October 24, 2017 4:25 pm at 4:25 pm #1389222
but if it were possible to do so within halacha I would propose the following…
I am well aware that was done by other denominations
Was it a success for the heterodox denominations?October 24, 2017 4:30 pm at 4:30 pm #1389226
I am very well aware that davening in English is permitted, however its just not done and its frowned upon.
But that doesnt mean some people might benefit from such a serviceOctober 24, 2017 4:33 pm at 4:33 pm #1389231
The failure of other denominations was due to alot of factors.
Considering the OTD crisis and the “Orhtoprax jew” even in more charedi communities One cant nessasarity say not changing was a success either. if you call 85% (I dont know the real number, but we can all pretty agree its not 100%) a success, then it was a success.October 24, 2017 4:35 pm at 4:35 pm #1389234
What’s 85%?October 24, 2017 4:58 pm at 4:58 pm #1389239
85% is my guess on the number of people davening with Full Kavanah in a orthodox shul, Might be higher , might be lower. But as an estimate from OTD rates its probably not far off
Anyone talking or otherwise engaging in activities not related to Davening would be included in the 15% Not davening with kavanahOctober 24, 2017 5:04 pm at 5:04 pm #1389251
Then I would unfortunately have to estimate less than 85%.
Regardless, I don’t see how it relates to my point that your idea is likely to decrease religiosity, not increase it.October 24, 2017 5:17 pm at 5:17 pm #1389258Tom Dick n HarryParticipant
One of the things The Chasam Sofer was fighting against in his war against Reform, was changing the language of davening. He fought against changes even that were not against halacha. And he fought it fiercely.October 24, 2017 10:27 pm at 10:27 pm #1389359
The enemy today is not the reform, but rather ApathyNovember 13, 2017 6:25 am at 6:25 am #1401937EinOdMilvadoParticipant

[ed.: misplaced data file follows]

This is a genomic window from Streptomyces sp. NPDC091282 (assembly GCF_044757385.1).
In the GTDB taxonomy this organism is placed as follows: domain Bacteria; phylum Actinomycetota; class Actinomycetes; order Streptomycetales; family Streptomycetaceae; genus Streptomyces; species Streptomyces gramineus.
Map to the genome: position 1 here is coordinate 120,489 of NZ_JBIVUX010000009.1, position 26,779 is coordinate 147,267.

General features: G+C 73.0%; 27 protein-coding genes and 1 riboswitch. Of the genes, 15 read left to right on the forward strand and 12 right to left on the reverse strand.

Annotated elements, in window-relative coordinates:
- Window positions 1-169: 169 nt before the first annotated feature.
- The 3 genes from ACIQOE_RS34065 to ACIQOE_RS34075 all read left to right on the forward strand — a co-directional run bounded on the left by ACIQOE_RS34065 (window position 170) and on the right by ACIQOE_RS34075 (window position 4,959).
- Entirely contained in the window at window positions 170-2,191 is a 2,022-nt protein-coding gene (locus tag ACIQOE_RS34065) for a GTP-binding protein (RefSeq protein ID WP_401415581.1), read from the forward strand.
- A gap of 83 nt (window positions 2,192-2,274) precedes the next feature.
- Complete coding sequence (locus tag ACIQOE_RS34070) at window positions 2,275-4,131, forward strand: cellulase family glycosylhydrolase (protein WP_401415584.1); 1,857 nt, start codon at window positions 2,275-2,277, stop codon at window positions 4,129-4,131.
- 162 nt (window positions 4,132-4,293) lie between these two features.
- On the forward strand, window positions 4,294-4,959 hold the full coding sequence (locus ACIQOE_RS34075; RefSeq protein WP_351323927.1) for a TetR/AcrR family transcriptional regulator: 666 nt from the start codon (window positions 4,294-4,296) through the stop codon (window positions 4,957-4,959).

whats gonna be??November 13, 2017 8:21 am at 8:21 am #1401985The little I knowParticipant
Actually, most shuls daven too quickly. The problem lies with the davening, not the talking. Here’s my take.
Most of us had zero formal education, or even role modeling that taught us to properly oriented to tefiloh. Boys’ yeshivos rarely, if ever, have classes on tefiloh. Some girls’ schools do, but the talking problem we are addressing is on the men’s side of the mechitzah. What we do have is a proclamation of “don’ts”. The huge published signs about the issur to talk during davening and laining, the custom signs in some shuls about how talking from beginning to end of davening is not tolerated, the drashos about this, the police who patrol the shul to admonish those that talk, and the literature and videos from various rabbonim on the subject are all versions of “don’t”. There seems to be some impact, but the discussion here implies that the impact is minimal.
I propose something that was alluded to in several prior comments here. Instead of rebuking talkers, instead of highlighting the don’ts (I am keenly aware of the halacha that tells us גוערים בו), instead of hanging signs or policing, I note that the worst aveiroh is not the talking part but the “not davening” part. If we could encourage a proper attitude toward tefiloh, if we could educate everyone on how precious it is to be able to talk to Hashem directly, being invited into His Home three times a day, if we could understand what we ask, if we could appreciate that our praises to Him are benefitting us, etc., the problem is solved. People should socialize, and there is ample time before and after davening to accomplish that. To waste the opportunity to speak to Hashem is a terrible loss, and that direction of education (by example plus teaching) would likely make a massive change.
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